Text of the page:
In addition, Marcus Seiler, Holdeman’s co-evangelist, introduced the teachings of Emmanuel Swedenborg and the Church of the New Jerusalem into the Manitoba Mennonite settlements a few years later. This led to a group of Swedenborgian adherents forming in the Scratching River settlement.2

The Bergthal Gemeinde

The Bergthal Gemeinde came to Manitoba almost in its entirety, led by Bishop Gerhard Wiebe and a roster of ministers. The five villages of Bergthal Colony in Russia now became at least three dozen, scattered over a large area of the East Reserve, many of them on land unsuitable for farming. Cohesion was difficult to achieve in those circumstances. When a second reserve, west of the Red River, was opened in 1875, the opportunity to relocate there became increasingly attractive, especially as grasshoppers, early frosts, and successive wet years stalled progress on the East Reserve. By 1878 about half of the Bergthal settlers had indicated their intention to move. To serve the now widely scattered Bergthal community, Minister David Stoesz was elected in 1879 to serve as Assistant to Bishop Gerhard Wiebe.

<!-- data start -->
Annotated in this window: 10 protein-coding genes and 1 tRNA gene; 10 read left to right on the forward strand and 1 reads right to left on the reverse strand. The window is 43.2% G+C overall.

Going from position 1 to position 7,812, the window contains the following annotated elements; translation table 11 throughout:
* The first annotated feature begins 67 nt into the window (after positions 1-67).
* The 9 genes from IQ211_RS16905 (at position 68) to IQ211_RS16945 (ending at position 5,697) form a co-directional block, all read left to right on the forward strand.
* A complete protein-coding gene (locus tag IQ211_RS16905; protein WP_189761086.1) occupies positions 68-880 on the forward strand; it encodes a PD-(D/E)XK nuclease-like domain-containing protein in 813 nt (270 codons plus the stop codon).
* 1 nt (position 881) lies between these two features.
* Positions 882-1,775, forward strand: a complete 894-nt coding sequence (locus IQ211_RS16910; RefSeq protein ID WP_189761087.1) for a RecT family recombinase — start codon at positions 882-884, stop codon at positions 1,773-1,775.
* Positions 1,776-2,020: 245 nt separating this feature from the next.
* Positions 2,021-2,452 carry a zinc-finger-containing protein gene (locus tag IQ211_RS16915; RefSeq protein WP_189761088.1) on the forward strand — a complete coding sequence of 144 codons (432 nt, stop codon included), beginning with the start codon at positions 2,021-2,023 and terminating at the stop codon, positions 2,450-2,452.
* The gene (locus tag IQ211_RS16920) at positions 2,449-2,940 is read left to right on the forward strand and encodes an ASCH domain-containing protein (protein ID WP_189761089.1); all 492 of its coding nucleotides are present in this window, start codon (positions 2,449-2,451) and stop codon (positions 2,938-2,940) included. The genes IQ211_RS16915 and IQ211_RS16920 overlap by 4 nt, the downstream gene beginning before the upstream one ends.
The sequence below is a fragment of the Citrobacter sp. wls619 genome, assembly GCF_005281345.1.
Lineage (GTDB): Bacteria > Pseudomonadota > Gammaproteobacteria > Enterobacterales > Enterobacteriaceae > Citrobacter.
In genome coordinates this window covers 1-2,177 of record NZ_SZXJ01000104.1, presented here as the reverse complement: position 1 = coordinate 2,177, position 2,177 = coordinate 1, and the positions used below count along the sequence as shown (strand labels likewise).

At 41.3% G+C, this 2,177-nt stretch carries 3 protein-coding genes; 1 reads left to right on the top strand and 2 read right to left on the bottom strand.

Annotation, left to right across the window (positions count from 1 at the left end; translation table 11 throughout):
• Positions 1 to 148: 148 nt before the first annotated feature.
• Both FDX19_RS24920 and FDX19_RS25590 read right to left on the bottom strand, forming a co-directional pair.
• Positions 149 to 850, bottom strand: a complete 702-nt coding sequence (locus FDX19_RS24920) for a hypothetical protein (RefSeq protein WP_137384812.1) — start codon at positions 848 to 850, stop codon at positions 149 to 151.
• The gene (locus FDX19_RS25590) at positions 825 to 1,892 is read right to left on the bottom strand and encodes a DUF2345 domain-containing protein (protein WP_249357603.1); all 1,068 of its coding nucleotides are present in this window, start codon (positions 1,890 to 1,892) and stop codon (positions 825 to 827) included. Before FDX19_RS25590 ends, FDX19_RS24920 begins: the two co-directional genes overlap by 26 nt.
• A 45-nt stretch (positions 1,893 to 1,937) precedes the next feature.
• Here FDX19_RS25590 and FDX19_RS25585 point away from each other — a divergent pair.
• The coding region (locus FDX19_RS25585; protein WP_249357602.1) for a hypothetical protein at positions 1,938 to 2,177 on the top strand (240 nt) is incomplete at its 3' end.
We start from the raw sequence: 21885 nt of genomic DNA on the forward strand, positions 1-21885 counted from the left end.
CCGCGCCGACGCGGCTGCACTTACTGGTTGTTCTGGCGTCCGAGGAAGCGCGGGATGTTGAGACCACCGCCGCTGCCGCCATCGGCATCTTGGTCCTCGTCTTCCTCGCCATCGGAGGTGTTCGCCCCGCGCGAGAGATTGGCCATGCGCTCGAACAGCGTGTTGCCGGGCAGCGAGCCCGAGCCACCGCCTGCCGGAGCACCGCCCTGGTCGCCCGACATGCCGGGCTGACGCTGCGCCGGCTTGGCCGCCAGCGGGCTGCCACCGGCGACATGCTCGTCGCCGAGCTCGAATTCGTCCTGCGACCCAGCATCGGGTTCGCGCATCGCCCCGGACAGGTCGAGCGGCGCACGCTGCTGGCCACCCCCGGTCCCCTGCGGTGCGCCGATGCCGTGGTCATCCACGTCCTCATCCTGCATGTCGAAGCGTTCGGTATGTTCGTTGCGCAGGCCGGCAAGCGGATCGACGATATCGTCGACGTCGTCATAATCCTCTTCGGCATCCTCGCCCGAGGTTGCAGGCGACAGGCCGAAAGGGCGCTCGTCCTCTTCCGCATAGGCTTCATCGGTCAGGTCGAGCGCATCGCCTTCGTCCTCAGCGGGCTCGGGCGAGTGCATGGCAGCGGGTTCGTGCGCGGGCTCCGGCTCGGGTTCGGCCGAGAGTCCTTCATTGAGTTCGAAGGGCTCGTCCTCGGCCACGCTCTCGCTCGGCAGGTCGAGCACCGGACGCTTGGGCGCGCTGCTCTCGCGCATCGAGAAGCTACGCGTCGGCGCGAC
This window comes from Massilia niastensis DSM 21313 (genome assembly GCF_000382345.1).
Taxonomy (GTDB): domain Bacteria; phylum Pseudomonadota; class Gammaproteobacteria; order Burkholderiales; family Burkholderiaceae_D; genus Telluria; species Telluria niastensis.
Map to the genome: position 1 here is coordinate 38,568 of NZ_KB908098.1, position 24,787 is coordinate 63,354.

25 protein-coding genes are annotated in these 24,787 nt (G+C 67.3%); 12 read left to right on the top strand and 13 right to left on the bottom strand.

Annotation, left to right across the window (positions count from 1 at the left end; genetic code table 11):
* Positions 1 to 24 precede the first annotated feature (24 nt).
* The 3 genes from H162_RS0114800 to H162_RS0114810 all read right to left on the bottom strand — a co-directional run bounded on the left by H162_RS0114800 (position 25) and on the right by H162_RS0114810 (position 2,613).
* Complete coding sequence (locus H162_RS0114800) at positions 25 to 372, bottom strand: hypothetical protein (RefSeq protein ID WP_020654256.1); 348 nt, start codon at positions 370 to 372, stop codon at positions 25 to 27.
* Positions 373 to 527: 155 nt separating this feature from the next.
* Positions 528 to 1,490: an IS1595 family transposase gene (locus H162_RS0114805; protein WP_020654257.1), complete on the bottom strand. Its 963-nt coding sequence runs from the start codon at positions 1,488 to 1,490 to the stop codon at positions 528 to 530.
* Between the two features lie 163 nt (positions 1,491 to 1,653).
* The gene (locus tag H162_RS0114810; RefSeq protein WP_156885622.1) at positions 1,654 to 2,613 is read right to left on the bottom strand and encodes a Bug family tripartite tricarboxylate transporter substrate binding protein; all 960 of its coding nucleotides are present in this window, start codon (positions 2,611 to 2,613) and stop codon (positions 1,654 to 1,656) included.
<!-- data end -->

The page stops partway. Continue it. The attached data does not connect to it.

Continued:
Johann Funk with his third wife Louise and their foster daughter Justina Klassen, ca 1890. Funk was more open to the evangelists who came to the West Reserve in the 1880s than many of his parishioners, precipitating a split in his church that gave rise to the larger Sommerfelder and smaller Bergthaler Gemeinden.   Photo Credit: Gameo, original at the Mennonite Heritage Centre: 205.1

Johann Funk with his third wife Louise and their foster daughter Justina Klassen, ca 1890. Funk was more open to the evangelists who came to the West Reserve in the 1880s than many of his parishioners, precipitating a split in his church that gave rise to the larger Sommerfelder and smaller Bergthaler Gemeinden. Photo Credit: Gameo, original at the Mennonite Heritage Centre: 205.1